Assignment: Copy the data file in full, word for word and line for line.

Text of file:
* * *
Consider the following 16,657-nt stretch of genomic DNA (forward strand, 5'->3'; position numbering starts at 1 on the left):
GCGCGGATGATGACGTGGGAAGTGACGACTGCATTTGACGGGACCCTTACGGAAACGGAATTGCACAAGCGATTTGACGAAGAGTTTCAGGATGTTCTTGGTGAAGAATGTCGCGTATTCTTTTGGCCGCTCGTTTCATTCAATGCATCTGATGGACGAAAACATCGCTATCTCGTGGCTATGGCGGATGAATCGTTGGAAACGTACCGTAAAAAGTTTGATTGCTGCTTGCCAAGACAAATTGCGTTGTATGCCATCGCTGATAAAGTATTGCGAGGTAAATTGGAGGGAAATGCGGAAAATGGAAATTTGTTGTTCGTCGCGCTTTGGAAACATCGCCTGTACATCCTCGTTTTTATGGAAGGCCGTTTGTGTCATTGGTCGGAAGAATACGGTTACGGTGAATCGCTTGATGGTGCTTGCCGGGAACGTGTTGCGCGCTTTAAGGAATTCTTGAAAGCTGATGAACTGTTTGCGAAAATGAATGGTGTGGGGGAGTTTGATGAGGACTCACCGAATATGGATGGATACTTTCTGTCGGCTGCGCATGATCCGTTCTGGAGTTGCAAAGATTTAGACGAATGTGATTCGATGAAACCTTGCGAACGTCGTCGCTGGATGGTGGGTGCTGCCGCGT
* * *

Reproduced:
Consider the following 16,657-nt stretch of genomic DNA (forward strand, 5'->3'; position numbering starts at 1 on the left):
GCGCGGATGATGACGTGGGAAGTGACGACTGCATTTGACGGGACCCTTACGGAAACGGAATTGCACAAGCGATTTGACGAAGAGTTTCAGGATGTTCTTGGTGAAGAATGTCGCGTATTCTTTTGGCCGCTCGTTTCATTCAATGCATCTGATGGACGAAAACATCGCTATCTCGTGGCTATGGCGGATGAATCGTTGGAAACGTACCGTAAAAAGTTTGATTGCTGCTTGCCAAGACAAATTGCGTTGTATGCCATCGCTGATAAAGTATTGCGAGGTAAATTGGAGGGAAATGCGGAAAATGGAAATTTGTTGTTCGTCGCGCTTTGGAAACATCGCCTGTACATCCTCGTTTTTATGGAAGGCCGTTTGTGTCATTGGTCGGAAGAATACGGTTACGGTGAATCGCTTGATGGTGCTTGCCGGGAACGTGTTGCGCGCTTTAAGGAATTCTTGAAAGCTGATGAACTGTTTGCGAAAATGAATGGTGTGGGGGAGTTTGATGAGGACTCACCGAATATGGATGGATACTTTCTGTCGGCTGCGCATGATCCGTTCTGGAGTTGCAAAGATTTAGACGAATGTGATTCGATGAAACCTTGCGAACGTCGTCGCTGGATGGTGGGTGCTGCCGCGT